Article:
Duet is a minimal action game for iOS with an absolutely amazing soundtrack. You control two spheres that are orbiting and avoid obstacles to progress through levels. There’s also this story that starts to unfold as you progress through levels and the difficulty increases as well.
In a time when the makers of Candy Crush Saga file for an IPO and sue developers who use Candy in their name, mobile gaming is seen in quite the poor light. This is where puzzle games like Lyne come into the picture. Lyne is a great example of mobile gaming done right. The fact that features of a game list things like “no ads or in app purchases” is just sad. Lyne by Thomas Bowker is a puzzle game done right.Continue Reading…
Tengami by Nyamyam is a popup book style puzzler game with a Japanese touch. The screenshots of the game pretty much sell the art style to you instantly. After watching the trailer, Tengami looked like something I would love because of the #sworcery-esque gameplay and uniqueness.
I’ve been discovering a plethora of great games recently and just like everyone else, I bought way too many games during the Steam sale last week. Out of all the games bought and seen during the sale, one game was left out: Kentucky Route Zero. I only got to know about the game when Nathan posted about voting for it during the sale. After doing a bit of research and watching a few videos I was more or less sold on the game. The only stopping me from going in was the fact that the game is split up into chapters and that means playing it part by part and having to wait.
Kentucky Route Zero (Henceforth KYZ) reminds me of #sworcery a lot. Both games involve you exploring and are point and click adventures. Both also have amazing visuals. KYZ has a very interesting way of telling you the story. As you play it, all communication is done in text format and you get to pick what each person says in many cases and with each choice, more of the story is revealed. There are a whole bunch of visual cues indicating what you can interact with like an eye indicating you can inspect (in text). The story progresses and you find conversing with yourself from the other person’s perspective many times. You control Conway for the most part who is a truck driver and are delivering an antique to 5 Dogwood Drive. I’m going to avoid going into details about the story because almost everything will be a spoiler and the story needs to be experienced untarnished. In fact I went in without even bothering with reviews or even videos barring a 1 minute gameplay clip on YouTube.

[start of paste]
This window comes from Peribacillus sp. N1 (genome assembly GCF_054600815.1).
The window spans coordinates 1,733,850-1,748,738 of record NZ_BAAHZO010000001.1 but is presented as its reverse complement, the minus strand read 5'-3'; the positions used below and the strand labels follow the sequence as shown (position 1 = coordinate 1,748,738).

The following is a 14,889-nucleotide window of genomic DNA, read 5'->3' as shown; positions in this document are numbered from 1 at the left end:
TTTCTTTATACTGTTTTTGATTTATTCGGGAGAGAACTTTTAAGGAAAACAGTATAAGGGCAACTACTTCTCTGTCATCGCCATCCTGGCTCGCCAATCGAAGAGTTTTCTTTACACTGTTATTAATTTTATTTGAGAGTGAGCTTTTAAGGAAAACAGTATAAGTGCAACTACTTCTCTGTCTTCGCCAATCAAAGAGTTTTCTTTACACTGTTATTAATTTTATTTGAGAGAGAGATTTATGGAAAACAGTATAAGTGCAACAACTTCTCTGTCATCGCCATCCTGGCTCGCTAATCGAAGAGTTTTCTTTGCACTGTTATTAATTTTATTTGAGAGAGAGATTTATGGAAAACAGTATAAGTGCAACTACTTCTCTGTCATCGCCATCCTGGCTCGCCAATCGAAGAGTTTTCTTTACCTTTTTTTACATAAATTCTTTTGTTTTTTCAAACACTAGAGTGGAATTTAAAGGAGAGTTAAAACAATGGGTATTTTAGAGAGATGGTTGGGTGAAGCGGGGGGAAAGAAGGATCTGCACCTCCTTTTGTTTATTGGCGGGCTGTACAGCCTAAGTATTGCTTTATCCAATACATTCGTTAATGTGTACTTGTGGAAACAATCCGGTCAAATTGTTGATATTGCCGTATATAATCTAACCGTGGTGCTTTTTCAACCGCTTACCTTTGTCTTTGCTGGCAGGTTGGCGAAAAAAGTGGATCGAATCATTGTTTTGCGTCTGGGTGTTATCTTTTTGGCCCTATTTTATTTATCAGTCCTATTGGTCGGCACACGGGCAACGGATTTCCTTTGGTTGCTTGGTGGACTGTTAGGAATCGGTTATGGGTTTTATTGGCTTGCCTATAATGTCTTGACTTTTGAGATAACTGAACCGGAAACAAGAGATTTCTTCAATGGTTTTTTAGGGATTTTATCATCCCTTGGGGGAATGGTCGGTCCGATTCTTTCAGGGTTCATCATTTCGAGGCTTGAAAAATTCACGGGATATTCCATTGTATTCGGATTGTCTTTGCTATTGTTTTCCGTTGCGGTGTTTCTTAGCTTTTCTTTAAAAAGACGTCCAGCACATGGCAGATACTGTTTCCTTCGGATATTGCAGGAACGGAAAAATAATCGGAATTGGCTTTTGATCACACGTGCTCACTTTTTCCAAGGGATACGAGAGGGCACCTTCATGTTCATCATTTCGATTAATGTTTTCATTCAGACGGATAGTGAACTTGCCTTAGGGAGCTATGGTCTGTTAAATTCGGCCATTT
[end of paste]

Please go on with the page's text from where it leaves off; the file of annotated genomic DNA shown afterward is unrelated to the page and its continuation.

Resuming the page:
As of this writing, two acts are available. Act 1 is the intro where you, Conway, arrive at the Equus Oils station and meet an old man who asks you to fix something in his station. You explore the station and the basement and some of the stuff you find is just plain creepy. You run into more people and some even join your party along with your trusty and old dog, Homer. The visuals and gameplay in some scenes in Act I reminded me a lot of the game Windosill. If you can interact with something, remember to do so while the scene progresses because more of the story is revealed with every small thing you do. The visuals are stunning. Every scene deserves to be made into wallpapers and high quality posters. Travelling from one scene to another is accomplished in a very old school text game based look with your truck being represented as a wheel moving along a thin line on a monochromatic and simple map. Act II brings in more questions than answers and the story really gets into its own here. I did however get really annoyed in the map mode in Act II because traversing one part was really confusing and I spent like 15 minutes just wandering around nothingness in circles. The music in Act II is more memorable with a certain tune still stuck in my head hours after completion.
KYZ is full of surprises and you remain engrossed. The small details like in game text going hazy when it rains simulating an old television set and how the position the character moves to when you click is indicated by a horseshoe being thrown on a small pole in the ground, are things I really enjoy seeing. KYZ is an experience and right now only two out of five parts are available. A purchase gets you all five parts and they will be delivered to you as soon as they are released. KYZ is available for $25 on Steam and directly from the developers, Cardboard Computer, here. The direct version has a DRM free version and a Steam key for the game and that is the version I recommend getting. The game works on Windows, Mac and Linux.